This could also explain (as well as Illuvatar's long life blessing) why the Numenorians were so much more advanced in abilities, etc than the other clans of Men. They were actually taught by the Eldar as they were meant to be, but the others were NOT.

Interesting observation!

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Happy reading everyone!


squire
Asgardian


Dec 9 2020, 4:39am

Post #6 of 21 (1814 views)
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I don't know that 'science' needs to explain even magic that science can reproduce [In reply to] Can't Post

'lanterns that suddenly extinguish, miruvoir, healing beyond that of mortal capability, ships/boats that do not sink' - you commented: "I'd say these could with some confidence be explained by what we would today call science"

Yes, but.

Why do we feel compelled to eliminate magic in a story if we can argue that it can be reproduced by science? 'Magic' is a fictional concept by definition. To "explain" some instances of magic by saying it's just science that the writer/ observer/ narrator doesn't understand, is to diminish the fiction.

I think Arthur Clarke, with his famous dictum that magic is just misunderstood science witnessed by poorly educated people, has a lot to answer for here. Magic is an imaginative concept for manipulating nature in unnatural ways, for narrative or (in some instances) cultural effect. Just because science can duplicate magic's workings in a story, doesn't mean the magic was actually science all along, hiding and waiting for us scientific types to detect it and denounce the story teller for fraud.

As I read the story, miruvor is a magical cordial, not just brandy. Aragorn's healing powers are not those of a clinically trained psychologist and internist, but of a true King whose connection with God brings health to his subjects. The lanterns that extinguish with a single thought or wish are not electrically connected to a wireless kill switch - they are in tune with the spirit and mind of the party's host and lord, and go out when he realizes danger has approached.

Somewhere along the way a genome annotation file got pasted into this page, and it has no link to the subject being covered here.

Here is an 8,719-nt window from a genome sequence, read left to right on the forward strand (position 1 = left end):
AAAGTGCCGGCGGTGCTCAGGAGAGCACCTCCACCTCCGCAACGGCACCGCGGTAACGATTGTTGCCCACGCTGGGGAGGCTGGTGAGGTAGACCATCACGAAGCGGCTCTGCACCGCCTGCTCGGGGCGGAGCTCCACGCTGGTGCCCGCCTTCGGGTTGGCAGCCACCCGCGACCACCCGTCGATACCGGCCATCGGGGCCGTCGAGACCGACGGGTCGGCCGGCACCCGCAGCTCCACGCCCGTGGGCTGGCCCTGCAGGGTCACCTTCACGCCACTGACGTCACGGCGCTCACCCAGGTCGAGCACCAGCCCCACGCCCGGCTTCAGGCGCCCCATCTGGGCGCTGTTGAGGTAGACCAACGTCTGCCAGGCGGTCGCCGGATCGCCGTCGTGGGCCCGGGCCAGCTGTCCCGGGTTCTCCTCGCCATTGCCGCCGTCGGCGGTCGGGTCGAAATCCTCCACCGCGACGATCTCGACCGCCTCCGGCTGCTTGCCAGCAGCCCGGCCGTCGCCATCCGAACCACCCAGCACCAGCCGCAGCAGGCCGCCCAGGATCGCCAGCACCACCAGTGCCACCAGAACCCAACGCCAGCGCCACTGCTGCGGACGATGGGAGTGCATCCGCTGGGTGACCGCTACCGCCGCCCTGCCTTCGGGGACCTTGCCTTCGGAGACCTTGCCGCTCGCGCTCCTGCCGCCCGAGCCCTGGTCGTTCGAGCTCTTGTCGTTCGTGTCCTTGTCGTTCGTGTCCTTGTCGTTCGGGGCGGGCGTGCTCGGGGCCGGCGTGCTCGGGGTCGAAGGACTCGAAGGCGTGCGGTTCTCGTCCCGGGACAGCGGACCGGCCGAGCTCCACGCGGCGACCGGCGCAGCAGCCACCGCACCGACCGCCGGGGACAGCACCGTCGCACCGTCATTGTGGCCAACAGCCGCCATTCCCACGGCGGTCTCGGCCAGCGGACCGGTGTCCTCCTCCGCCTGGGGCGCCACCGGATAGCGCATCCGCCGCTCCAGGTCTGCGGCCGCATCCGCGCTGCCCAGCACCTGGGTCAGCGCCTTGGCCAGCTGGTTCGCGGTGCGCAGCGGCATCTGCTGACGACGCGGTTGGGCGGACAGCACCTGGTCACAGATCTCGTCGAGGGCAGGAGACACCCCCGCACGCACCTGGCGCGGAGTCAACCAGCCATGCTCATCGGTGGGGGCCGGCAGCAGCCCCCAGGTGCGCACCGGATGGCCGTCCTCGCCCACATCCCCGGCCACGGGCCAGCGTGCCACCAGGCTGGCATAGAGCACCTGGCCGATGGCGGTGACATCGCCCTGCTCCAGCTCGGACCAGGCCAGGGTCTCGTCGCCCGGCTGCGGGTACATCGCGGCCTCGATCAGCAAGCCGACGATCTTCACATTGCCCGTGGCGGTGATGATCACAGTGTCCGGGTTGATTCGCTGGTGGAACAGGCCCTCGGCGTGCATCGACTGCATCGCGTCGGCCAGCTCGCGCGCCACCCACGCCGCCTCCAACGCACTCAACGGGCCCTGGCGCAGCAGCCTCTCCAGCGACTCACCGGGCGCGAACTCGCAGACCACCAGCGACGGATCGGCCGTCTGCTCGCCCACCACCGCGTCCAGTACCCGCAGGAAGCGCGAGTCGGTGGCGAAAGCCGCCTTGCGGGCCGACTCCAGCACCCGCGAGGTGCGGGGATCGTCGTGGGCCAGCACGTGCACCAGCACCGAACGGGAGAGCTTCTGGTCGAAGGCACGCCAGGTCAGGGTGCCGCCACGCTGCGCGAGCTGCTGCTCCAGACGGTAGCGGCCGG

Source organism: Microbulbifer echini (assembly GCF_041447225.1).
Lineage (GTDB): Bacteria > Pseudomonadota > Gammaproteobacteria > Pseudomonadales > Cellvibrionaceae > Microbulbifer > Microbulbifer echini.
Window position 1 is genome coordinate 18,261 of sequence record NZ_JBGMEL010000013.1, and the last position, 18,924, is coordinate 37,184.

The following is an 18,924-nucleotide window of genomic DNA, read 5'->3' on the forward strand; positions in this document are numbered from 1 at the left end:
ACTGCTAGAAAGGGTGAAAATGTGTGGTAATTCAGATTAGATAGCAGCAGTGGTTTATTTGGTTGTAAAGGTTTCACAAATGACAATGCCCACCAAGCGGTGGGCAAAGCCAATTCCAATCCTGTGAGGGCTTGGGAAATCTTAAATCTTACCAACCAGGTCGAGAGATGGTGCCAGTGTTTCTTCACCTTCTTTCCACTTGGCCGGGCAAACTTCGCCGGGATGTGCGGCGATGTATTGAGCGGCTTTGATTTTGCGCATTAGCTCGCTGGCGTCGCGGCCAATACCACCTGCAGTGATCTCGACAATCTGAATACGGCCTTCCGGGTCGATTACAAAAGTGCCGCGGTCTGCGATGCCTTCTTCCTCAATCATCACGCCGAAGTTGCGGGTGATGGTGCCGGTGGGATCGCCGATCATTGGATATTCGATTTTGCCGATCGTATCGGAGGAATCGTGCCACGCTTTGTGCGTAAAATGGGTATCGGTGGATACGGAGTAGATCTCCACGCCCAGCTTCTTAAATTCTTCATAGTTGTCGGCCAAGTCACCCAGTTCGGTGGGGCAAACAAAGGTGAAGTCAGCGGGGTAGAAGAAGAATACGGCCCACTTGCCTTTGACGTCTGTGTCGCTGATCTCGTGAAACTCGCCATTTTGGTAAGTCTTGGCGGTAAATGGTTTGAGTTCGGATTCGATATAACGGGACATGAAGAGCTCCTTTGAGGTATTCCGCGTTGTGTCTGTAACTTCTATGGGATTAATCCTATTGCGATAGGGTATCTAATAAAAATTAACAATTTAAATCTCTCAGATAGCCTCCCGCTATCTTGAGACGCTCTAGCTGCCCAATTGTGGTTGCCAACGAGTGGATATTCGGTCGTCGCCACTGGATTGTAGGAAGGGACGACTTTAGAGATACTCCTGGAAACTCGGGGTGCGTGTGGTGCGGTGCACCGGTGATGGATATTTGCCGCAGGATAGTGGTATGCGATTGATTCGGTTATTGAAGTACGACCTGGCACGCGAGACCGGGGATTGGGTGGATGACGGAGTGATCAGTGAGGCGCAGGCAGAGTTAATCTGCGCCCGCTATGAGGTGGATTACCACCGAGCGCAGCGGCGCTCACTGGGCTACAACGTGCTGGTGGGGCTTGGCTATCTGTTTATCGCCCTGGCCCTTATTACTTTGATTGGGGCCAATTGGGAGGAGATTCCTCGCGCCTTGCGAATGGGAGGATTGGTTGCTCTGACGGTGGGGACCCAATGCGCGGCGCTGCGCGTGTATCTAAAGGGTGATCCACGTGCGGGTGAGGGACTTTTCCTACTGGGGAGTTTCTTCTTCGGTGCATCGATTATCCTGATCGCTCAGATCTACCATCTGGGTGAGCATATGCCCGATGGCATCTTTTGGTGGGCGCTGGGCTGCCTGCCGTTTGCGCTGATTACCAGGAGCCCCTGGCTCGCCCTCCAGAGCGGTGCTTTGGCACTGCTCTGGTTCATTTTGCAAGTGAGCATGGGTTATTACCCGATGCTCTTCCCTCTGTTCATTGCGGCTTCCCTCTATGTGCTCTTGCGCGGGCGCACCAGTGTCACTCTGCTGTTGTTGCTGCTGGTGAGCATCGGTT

Believe me, I understand and sympathize with the urge to rationalize Tolkien's world-creation. But as you've shown, to argue against the magic of some aspects of his world is to run up against other aspects that cannot be argued against on any rational terms - that must be magic or fail completely. That should be the clue that the more primitive or susceptible instances of magic are meant to exist in their own rights, too.



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noWizardme
Asgardian


Dec 9 2020, 4:32pm

Post #7 of 21 (1761 views)
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The hobbit guide to magic and science [In reply to] Can't Post